CBO Details Impact of Fiscal Cliff
- Nov 09, 2012
The Congressional Budget Office—which, despite the name, Congress is under no obligation to listen to—reported on Thursday on the “economic effects of reducing fiscal tightening.” Or, as it’s better known, the fiscal cliff.
That the entire package of spending cuts and tax increases would probably cause a recession is widely believed, and in fact the CBO detailed that eventuality in a report in August called “Update to the Budget and Economic Outlook: Fiscal Years 2012–2022.” In its straightforward way, the CBO noted in that report that the sharp reduction in the deficit would cause the economy to contract but would also put federal debt on a path “more likely to be sustainable over time.” Short-term pain, long-term gain, in other words, a notion that unsurprisingly was treated like kryptonite on the campaign trail.
The CBO’s new report focuses on the economic effects of eliminating individual components of the spending cuts or tax increases scheduled to take effect in January, which include the automatic reductions in defense spending; automatic reductions in nondefense spending and the scheduled reductions in Medicare’s payment rates for physicians; the extension of certain expiring tax cuts and indexation of the alternative minimum tax; and extension of the payroll tax cut and emergency unemployment benefits.
Eliminating the first three of those changes would boost real GDP by about 2.25 percent by the end of 2013, the report predicts. Eliminating all of those changes would boost real GDP in 2013 by about 3 percent. The bulk of that impact would stem from changes in tax policies, the CBO says.
Seniors housing builders more confident now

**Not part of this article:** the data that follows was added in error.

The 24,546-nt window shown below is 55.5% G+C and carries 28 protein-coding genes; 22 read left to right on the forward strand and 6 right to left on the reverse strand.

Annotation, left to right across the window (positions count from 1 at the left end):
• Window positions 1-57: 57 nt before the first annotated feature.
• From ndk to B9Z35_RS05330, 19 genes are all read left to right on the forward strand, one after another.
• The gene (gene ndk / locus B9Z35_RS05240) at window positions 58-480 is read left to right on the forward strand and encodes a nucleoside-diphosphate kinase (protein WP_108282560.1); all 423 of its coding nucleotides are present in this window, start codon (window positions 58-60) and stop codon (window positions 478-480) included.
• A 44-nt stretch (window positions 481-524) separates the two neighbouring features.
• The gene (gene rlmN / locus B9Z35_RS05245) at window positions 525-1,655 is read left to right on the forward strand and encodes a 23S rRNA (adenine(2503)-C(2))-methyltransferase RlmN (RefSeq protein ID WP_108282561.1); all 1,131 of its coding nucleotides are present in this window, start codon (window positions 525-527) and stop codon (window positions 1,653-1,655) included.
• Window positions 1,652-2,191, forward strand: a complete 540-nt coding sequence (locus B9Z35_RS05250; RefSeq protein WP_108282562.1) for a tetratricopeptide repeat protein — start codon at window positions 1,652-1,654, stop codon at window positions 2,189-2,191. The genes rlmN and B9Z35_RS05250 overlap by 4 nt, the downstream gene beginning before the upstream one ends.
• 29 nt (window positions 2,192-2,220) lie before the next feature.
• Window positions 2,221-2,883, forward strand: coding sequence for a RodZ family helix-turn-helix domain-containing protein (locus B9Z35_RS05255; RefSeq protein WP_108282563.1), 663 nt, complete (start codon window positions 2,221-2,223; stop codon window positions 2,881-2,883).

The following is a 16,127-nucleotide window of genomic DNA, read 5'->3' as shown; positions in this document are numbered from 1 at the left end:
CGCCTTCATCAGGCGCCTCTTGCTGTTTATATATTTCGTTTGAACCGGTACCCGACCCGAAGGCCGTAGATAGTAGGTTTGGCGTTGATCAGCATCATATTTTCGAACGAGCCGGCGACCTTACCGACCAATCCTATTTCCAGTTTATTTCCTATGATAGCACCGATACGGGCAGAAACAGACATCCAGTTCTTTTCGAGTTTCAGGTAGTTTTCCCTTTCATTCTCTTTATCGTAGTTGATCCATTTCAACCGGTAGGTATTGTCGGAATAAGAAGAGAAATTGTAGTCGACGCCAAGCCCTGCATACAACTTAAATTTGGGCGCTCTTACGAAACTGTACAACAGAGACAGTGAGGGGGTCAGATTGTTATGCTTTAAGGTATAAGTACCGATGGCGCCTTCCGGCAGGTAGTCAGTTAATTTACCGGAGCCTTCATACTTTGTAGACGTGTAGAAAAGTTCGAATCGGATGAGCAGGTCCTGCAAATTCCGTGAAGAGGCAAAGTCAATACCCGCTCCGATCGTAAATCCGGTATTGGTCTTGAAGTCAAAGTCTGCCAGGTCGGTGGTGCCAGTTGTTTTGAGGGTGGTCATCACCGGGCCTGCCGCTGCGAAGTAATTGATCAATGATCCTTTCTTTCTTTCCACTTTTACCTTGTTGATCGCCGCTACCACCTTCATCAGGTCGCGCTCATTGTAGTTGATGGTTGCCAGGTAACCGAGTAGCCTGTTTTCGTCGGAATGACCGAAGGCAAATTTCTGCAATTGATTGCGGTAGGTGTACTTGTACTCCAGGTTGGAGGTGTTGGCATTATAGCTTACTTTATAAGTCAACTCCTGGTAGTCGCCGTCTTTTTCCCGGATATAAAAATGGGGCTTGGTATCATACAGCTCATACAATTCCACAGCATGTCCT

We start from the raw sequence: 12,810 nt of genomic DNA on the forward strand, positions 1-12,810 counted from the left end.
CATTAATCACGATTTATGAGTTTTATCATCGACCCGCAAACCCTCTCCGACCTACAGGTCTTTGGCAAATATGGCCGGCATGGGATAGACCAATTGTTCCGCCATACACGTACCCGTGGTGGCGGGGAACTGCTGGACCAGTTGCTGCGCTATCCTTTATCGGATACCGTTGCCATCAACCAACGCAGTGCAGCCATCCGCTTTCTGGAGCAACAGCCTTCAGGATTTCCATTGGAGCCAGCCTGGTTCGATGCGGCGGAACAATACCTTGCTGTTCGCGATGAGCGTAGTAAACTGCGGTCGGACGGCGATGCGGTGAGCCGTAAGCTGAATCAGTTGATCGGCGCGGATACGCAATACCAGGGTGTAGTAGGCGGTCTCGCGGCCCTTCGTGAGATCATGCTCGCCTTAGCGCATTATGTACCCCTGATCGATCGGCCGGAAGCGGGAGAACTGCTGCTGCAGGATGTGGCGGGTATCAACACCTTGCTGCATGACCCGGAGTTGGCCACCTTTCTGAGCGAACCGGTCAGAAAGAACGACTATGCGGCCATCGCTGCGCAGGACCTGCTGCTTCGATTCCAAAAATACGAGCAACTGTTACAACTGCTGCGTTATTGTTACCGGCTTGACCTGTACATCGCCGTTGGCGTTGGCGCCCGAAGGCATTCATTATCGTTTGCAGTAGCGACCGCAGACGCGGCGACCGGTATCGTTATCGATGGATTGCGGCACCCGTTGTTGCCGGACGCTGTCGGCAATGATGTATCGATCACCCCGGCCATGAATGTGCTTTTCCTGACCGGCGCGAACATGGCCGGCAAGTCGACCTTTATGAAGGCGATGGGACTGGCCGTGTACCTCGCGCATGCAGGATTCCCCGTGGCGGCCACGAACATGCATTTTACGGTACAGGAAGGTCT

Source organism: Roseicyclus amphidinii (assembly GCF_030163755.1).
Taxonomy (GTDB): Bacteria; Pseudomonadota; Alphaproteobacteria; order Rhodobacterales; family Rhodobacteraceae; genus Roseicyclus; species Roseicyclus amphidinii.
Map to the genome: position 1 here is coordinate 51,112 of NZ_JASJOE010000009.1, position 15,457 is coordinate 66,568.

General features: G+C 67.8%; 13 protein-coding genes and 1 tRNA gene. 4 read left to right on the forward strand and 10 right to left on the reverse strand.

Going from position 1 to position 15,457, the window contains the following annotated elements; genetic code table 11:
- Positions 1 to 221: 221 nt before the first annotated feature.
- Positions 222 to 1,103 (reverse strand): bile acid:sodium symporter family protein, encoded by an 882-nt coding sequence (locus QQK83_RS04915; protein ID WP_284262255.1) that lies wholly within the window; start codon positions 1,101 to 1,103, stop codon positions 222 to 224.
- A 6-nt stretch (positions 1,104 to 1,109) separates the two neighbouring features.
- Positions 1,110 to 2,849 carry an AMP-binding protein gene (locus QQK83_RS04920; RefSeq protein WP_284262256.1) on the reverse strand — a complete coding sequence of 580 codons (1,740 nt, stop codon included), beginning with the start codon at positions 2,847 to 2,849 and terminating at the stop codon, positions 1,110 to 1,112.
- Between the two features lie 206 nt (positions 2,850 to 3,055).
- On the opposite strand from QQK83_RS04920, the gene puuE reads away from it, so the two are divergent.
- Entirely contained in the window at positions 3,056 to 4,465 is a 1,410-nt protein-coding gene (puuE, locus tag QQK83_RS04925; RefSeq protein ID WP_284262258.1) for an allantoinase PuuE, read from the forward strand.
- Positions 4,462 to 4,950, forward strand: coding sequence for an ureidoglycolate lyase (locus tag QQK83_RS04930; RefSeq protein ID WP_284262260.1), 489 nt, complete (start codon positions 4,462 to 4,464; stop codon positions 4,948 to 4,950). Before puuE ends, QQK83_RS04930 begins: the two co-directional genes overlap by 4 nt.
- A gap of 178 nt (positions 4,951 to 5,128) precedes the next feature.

Builder confidence in the 55+ housing market for single-family homes showed significant improvement in the third quarter of 2012 compared to the same period a year ago, according to the National Association of Home Builders’ latest 55+ Housing Market Index, which was released on Thursday. The index more than tripled year-over-year from a level of 12 to 36, which is the highest third-quarter reading since the inception of the index in 2008.
The 55+ multifamily condo index also experienced a significant annual increase: 13 points to 23, which is the highest third-quarter reading since the inception of the index in 2008, even though condos remain the weakest segment of the 55+ housing market. All 55+ multifamily housing market index components increased considerably compared to a year ago, with present sales rising 13 points to 22; expected sales for the next six months jumping 19 points to 29; and traffic of prospective buyers climbing 11 points to 22.
“Like other segments of the housing industry, the market for 55+ housing is continuing on a steady upward path, driven by improving conditions in additional markets around some parts of the country” NAHB chief economist David Crowe noted in a press statement. “While we expect the upward trend to continue as the recovery broadens, the speed of the recovery is being constrained by factors as tight mortgage credit, making it difficult for potential 55+ customers to sell their current homes, and shortages of inputs to construction such as buildable lots.”
Unemployment claims down
THe U.S. Department of Labor reported on Thursday that for the week ending Nov. 3, initial unemployment claims were 355,000, a decrease of 8,000 from the previous week’s unrevised figure of 363,000. The four-week moving average was 370,500, an increase of 3,250 from the previous week’s unrevised average of 367,250.
Wall Street continued its post-election slide on Thursday—worried now about the fiscal cliff, apparently, or maybe the latest dustup in Greece—with the Dow Jones Industrial Average losing 121.41 points, or 0.94 percent. The S&P 500 was down 1.22 percent and the Nasdaq lost 1.42 percent.